Tuesday, June 19, 2012

Food Trucks

"Special announcement! Such and such food truck is going to be in a nearby parking lot from 11 to 2 next Tuesday! Take advantage of it while you can!"

It seems like I've been hearing this a lot lately. I don't know if these things have been around for years now and I never noticed, but food trucks seem to be the latest craze. Here's one parked near my work called "Baguettaboutit":



Instead of going to a restaurant, they come to you! (Well, if you're lucky. Usually you still need to come to it.) And it's specialty food - none of this generic American fast food garbage! And being a mobile vehicle, the food truck won't be nearby all the time, so you better act now!

At least, that's been my interpretation of this craze. I've never actually gone to and eaten anything from a food truck, mostly due to my lunch at work policy. Except on rare occasions (e.g. company lunches), I always, always pack a lunch, because going out for lunch is a) unhealthy and b) expensive.

Why are there so many food trucks? Well, starting a food truck business has to be a heck of a lot easier, and cheaper, then starting a restaurant. You can probably get by on two employees. If that! And by driving around everywhere, you help get the word out that you, in fact, exist. For all I know, "Baguettaboutit" could have just started up two weeks ago (their website doesn't say how old they are), and here we are talking about them already.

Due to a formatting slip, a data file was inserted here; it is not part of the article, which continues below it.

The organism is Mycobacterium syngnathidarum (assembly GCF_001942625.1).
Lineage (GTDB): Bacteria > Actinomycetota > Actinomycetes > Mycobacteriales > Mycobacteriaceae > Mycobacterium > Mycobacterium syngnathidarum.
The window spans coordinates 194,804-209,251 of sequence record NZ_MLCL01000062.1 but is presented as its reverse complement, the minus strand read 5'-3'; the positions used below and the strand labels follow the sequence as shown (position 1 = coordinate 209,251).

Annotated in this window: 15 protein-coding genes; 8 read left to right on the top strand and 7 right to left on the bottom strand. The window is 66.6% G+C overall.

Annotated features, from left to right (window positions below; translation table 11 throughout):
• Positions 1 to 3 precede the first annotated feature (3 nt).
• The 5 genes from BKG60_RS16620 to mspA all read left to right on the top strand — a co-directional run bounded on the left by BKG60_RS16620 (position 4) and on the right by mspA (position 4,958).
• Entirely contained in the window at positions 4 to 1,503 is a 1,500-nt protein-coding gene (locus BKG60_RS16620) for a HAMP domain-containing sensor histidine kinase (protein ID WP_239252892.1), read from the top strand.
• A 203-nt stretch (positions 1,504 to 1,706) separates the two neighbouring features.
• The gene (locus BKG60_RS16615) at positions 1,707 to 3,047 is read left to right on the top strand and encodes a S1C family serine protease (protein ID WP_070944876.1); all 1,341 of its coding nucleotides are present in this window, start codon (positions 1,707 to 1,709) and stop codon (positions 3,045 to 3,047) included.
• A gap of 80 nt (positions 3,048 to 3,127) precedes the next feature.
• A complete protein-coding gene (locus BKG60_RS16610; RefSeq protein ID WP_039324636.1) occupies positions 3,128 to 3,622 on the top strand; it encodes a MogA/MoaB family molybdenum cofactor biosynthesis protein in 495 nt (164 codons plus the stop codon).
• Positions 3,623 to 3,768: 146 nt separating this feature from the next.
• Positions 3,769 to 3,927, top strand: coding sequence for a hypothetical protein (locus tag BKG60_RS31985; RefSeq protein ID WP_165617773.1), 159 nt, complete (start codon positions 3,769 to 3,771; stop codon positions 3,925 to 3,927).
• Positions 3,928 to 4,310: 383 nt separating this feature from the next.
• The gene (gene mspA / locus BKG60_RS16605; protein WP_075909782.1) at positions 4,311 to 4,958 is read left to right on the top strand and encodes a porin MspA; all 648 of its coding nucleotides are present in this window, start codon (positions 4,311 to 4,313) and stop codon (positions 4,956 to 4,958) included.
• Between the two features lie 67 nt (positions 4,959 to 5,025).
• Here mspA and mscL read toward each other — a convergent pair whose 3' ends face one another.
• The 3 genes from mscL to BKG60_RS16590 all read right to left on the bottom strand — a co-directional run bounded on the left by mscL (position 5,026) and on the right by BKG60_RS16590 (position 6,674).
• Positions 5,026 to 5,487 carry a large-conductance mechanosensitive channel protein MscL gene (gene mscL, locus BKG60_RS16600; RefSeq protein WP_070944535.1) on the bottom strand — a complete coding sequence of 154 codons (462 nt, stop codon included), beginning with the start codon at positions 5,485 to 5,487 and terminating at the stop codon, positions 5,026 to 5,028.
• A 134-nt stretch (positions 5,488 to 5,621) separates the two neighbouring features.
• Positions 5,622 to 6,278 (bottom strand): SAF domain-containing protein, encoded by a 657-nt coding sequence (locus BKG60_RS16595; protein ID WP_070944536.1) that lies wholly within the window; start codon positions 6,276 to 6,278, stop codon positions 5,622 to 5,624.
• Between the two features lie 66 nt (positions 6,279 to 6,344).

Why are food trucks have such cult followings? Perhaps it's because they play the same kind of "limited availability" game that McDonald's plays with the McRib.

Also, food trucks often serve specialty food that is hard to find in established restaurants, or at least has some feature (e.g. custom spices) to distinguish them from generic American restaurant fare. That type of product often lends itself to a cult following.

But it's not all specialty food. Perhaps the most well known food truck in the area is OnlyBurger, which sells my kind of grub: burgers and fries. They started out as a food truck business in 2008 - in fact, they seem to credit themselves for starting the food truck craze - but were so successful, they parlayed that success into a permanent restaurant. And hey, the restaurant is even open on weekends! Maybe I should check it out sometime. (Then again, I also still need to go to Five Guys for the first time.)

But as for the other food trucks, which often only appear during working hours...sorry. Gotta stay true to my lunch at work rule.

1 comment:

Unknown said...

The dozen (or so) food trucks in Jacksonville collectively call themselves the "Jax Truckies" and are gaining quite the following. It helps that their food is actually good. (Driftwood BBQ is my favorite) From what I hear, the food truck movement started in tightly packed big cities like New York, LA, and San Fran. (Hipsters LOVE independent food trucks) It makes sense there, but in large spread out towns like Jacksonville, it's harder for them to find a profitable concentration of people. We also have some old stringent 'Hot Dog Vendor' laws that actually make them illegal! (currently being fought by the Truckies)